With the exception of melanoma, most types are skin cancer lesions are identified and tagged using small tattoos. While this method helps physicians track which areas need additional treatment, the long-lasting tattoo ink used can cause inflammation and can even be confused with lesions when a patient is being monitored in the future.
A team of researchers at the University of California, Los Angeles, have developed a novel fluorescent ink to temporarily tag the skin cancer lesion. Not visible by the naked eye, the dye only fluoresces under light with a wavelength of 465 nanometers.
“Tattooing has been utilized by the medical community for precisely demarcating anatomic landmarks,” said the study authors in their ACS Nano publication. “This practice is especially important for identifying biopsy sites of nonmelanoma skin cancer due to the long interval (i.e., up to 3 months) between the initial diagnostic biopsy and surgical treatment.”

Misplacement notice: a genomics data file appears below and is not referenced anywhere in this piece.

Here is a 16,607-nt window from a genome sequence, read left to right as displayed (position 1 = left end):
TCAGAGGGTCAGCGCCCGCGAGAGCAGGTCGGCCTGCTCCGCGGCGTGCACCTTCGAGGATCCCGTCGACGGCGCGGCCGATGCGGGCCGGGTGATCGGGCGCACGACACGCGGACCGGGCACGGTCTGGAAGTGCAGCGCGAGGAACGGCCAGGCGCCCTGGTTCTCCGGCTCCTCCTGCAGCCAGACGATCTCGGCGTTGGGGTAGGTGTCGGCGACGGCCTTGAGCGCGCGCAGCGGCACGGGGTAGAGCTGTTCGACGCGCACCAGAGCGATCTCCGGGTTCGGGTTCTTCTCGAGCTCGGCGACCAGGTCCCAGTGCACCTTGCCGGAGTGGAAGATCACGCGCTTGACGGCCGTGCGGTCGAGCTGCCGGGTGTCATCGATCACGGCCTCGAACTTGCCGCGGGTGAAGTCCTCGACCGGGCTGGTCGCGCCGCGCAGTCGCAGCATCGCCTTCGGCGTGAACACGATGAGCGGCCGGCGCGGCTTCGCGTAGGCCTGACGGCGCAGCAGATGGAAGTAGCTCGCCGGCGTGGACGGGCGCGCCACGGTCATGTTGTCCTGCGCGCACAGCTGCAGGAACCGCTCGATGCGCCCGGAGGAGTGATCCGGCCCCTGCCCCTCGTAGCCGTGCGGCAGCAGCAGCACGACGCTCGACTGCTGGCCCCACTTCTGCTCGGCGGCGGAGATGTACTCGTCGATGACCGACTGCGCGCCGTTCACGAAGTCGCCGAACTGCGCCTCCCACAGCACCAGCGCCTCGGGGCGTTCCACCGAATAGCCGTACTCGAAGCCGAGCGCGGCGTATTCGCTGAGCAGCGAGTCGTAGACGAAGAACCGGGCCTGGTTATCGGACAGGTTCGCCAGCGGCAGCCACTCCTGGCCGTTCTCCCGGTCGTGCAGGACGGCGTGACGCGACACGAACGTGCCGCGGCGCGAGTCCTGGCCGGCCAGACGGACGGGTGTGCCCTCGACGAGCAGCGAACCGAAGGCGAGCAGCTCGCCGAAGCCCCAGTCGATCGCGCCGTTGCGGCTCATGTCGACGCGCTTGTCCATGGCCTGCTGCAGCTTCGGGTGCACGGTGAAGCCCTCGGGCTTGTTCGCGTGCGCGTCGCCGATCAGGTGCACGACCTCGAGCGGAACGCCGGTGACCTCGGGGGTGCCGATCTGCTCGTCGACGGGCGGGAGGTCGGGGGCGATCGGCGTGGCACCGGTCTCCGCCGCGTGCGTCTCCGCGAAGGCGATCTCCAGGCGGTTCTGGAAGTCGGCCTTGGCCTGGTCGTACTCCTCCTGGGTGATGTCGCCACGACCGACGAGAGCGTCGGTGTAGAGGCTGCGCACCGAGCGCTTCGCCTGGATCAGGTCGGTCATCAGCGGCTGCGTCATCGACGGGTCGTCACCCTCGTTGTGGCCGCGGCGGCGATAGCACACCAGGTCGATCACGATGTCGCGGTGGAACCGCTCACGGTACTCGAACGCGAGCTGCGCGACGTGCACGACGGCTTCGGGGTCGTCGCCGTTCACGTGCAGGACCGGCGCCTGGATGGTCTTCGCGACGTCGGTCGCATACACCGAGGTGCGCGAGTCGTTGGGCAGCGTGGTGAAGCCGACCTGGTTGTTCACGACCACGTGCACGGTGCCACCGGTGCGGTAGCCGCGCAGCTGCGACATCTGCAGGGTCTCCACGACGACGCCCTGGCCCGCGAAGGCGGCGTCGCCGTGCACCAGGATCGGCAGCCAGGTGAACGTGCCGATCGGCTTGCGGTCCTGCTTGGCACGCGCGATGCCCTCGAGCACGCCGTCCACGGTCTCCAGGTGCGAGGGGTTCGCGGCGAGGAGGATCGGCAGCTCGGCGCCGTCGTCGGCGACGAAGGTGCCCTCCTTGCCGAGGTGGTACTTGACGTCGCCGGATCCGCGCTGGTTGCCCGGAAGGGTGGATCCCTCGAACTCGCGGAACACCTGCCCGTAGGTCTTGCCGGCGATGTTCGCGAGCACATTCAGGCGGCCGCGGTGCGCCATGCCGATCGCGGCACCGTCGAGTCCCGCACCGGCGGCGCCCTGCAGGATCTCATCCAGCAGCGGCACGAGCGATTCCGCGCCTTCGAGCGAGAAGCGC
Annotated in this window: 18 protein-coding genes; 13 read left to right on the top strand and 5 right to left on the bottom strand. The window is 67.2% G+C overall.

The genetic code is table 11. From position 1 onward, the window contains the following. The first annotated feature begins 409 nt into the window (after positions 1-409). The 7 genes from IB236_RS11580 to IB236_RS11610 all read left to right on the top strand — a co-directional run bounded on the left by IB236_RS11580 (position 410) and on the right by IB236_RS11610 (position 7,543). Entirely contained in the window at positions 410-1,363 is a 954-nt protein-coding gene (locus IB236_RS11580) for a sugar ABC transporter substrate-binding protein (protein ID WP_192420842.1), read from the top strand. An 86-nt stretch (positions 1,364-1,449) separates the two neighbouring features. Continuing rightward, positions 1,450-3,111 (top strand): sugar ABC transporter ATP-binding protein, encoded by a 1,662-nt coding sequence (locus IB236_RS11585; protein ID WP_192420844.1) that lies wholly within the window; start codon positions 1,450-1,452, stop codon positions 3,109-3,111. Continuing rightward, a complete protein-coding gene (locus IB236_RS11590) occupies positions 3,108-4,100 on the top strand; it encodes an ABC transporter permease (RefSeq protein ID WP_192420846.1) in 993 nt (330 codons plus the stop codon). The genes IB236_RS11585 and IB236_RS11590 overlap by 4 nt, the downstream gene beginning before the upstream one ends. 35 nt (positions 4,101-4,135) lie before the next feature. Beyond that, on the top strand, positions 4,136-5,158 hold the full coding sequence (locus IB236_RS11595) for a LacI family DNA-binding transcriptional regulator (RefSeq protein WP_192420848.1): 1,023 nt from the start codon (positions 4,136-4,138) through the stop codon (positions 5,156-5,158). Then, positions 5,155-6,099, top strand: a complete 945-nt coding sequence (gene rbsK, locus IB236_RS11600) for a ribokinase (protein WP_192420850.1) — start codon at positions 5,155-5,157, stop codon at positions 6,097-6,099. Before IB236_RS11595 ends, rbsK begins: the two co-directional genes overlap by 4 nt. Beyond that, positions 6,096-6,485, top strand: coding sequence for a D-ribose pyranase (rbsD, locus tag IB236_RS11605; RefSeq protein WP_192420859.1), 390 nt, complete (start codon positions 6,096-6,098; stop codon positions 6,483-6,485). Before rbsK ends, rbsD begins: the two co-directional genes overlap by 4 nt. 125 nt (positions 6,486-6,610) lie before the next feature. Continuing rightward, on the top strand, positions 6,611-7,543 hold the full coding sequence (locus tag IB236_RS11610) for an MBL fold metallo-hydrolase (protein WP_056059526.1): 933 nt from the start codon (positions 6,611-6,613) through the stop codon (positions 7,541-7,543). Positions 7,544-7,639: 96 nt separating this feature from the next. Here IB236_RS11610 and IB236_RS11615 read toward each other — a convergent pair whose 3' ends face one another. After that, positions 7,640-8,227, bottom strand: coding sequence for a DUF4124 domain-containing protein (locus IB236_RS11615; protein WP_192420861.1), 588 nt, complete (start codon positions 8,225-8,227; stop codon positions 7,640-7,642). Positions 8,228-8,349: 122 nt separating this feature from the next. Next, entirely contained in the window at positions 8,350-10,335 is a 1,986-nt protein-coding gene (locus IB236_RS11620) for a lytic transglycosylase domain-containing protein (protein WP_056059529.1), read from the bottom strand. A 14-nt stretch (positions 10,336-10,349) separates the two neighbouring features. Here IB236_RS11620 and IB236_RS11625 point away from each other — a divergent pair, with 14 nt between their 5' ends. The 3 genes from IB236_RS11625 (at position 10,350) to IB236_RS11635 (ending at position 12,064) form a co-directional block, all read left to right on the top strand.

Unlike the standard tattoo dye, the fluorescent ink fades over time. The researchers reported that the retention time of the dye was around 3 months, which coincides with the average time between a patient’s initial biopsy and when they receive surgical treatment.
The transdermal dye is composed of cross-linked fluorescent supramolecular nanoparticles and a fluorescent conjugated polymer center. The fluorescent dye has only been tested in mice, where it showed no propensity to trigger local inflammation.
According to the Canadian Cancer Society, nonmelanoma skin cancer is the most common form of the disease diagnosed in Canada. Statistics on the incidence of these types of skin cancer are, however, difficult to collect because diagnosis and treatment are often both done by a patient’s regular physician.